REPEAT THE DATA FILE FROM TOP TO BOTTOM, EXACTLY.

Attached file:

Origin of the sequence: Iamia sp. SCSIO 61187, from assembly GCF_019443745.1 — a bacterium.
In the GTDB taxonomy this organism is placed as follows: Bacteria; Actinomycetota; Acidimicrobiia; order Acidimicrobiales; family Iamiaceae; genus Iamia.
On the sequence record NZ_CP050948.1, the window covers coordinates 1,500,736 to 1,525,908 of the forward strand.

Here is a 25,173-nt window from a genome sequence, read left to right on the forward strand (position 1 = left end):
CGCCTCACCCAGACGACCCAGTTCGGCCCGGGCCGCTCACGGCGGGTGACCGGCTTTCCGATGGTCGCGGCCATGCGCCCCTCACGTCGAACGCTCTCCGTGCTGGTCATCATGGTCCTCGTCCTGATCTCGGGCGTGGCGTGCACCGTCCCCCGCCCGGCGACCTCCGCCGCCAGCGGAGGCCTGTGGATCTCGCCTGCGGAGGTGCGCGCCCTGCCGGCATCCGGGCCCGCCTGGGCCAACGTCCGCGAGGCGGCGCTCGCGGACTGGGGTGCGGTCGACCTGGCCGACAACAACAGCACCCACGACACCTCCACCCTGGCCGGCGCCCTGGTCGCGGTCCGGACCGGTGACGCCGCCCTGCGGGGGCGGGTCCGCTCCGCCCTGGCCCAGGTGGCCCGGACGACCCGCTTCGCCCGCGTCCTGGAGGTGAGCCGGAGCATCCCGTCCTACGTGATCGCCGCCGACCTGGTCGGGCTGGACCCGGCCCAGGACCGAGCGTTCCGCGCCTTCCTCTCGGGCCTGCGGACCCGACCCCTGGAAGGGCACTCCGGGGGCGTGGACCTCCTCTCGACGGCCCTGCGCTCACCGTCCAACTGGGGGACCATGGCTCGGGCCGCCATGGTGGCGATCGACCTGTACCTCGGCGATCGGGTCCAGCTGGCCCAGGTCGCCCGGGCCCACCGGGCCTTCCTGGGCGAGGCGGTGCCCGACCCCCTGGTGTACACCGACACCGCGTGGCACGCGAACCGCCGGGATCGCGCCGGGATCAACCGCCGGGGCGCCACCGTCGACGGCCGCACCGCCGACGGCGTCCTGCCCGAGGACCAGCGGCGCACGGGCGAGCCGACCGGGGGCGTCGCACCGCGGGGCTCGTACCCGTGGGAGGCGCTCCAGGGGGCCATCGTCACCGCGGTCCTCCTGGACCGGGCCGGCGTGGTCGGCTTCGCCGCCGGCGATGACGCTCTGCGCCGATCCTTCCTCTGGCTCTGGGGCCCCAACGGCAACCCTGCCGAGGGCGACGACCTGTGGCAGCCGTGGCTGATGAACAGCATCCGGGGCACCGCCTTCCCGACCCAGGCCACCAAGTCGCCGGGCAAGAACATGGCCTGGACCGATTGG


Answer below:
Origin of the sequence: Iamia sp. SCSIO 61187, from assembly GCF_019443745.1 — a bacterium.
In the GTDB taxonomy this organism is placed as follows: Bacteria; Actinomycetota; Acidimicrobiia; order Acidimicrobiales; family Iamiaceae; genus Iamia.
On the sequence record NZ_CP050948.1, the window covers coordinates 1,500,736 to 1,525,908 of the forward strand.

Here is a 25,173-nt window from a genome sequence, read left to right on the forward strand (position 1 = left end):
CGCCTCACCCAGACGACCCAGTTCGGCCCGGGCCGCTCACGGCGGGTGACCGGCTTTCCGATGGTCGCGGCCATGCGCCCCTCACGTCGAACGCTCTCCGTGCTGGTCATCATGGTCCTCGTCCTGATCTCGGGCGTGGCGTGCACCGTCCCCCGCCCGGCGACCTCCGCCGCCAGCGGAGGCCTGTGGATCTCGCCTGCGGAGGTGCGCGCCCTGCCGGCATCCGGGCCCGCCTGGGCCAACGTCCGCGAGGCGGCGCTCGCGGACTGGGGTGCGGTCGACCTGGCCGACAACAACAGCACCCACGACACCTCCACCCTGGCCGGCGCCCTGGTCGCGGTCCGGACCGGTGACGCCGCCCTGCGGGGGCGGGTCCGCTCCGCCCTGGCCCAGGTGGCCCGGACGACCCGCTTCGCCCGCGTCCTGGAGGTGAGCCGGAGCATCCCGTCCTACGTGATCGCCGCCGACCTGGTCGGGCTGGACCCGGCCCAGGACCGAGCGTTCCGCGCCTTCCTCTCGGGCCTGCGGACCCGACCCCTGGAAGGGCACTCCGGGGGCGTGGACCTCCTCTCGACGGCCCTGCGCTCACCGTCCAACTGGGGGACCATGGCTCGGGCCGCCATGGTGGCGATCGACCTGTACCTCGGCGATCGGGTCCAGCTGGCCCAGGTCGCCCGGGCCCACCGGGCCTTCCTGGGCGAGGCGGTGCCCGACCCCCTGGTGTACACCGACACCGCGTGGCACGCGAACCGCCGGGATCGCGCCGGGATCAACCGCCGGGGCGCCACCGTCGACGGCCGCACCGCCGACGGCGTCCTGCCCGAGGACCAGCGGCGCACGGGCGAGCCGACCGGGGGCGTCGCACCGCGGGGCTCGTACCCGTGGGAGGCGCTCCAGGGGGCCATCGTCACCGCGGTCCTCCTGGACCGGGCCGGCGTGGTCGGCTTCGCCGCCGGCGATGACGCTCTGCGCCGATCCTTCCTCTGGCTCTGGGGCCCCAACGGCAACCCTGCCGAGGGCGACGACCTGTGGCAGCCGTGGCTGATGAACAGCATCCGGGGCACCGCCTTCCCGACCCAGGCCACCAAGTCGCCGGGCAAGAACATGGCCTGGACCGATTGG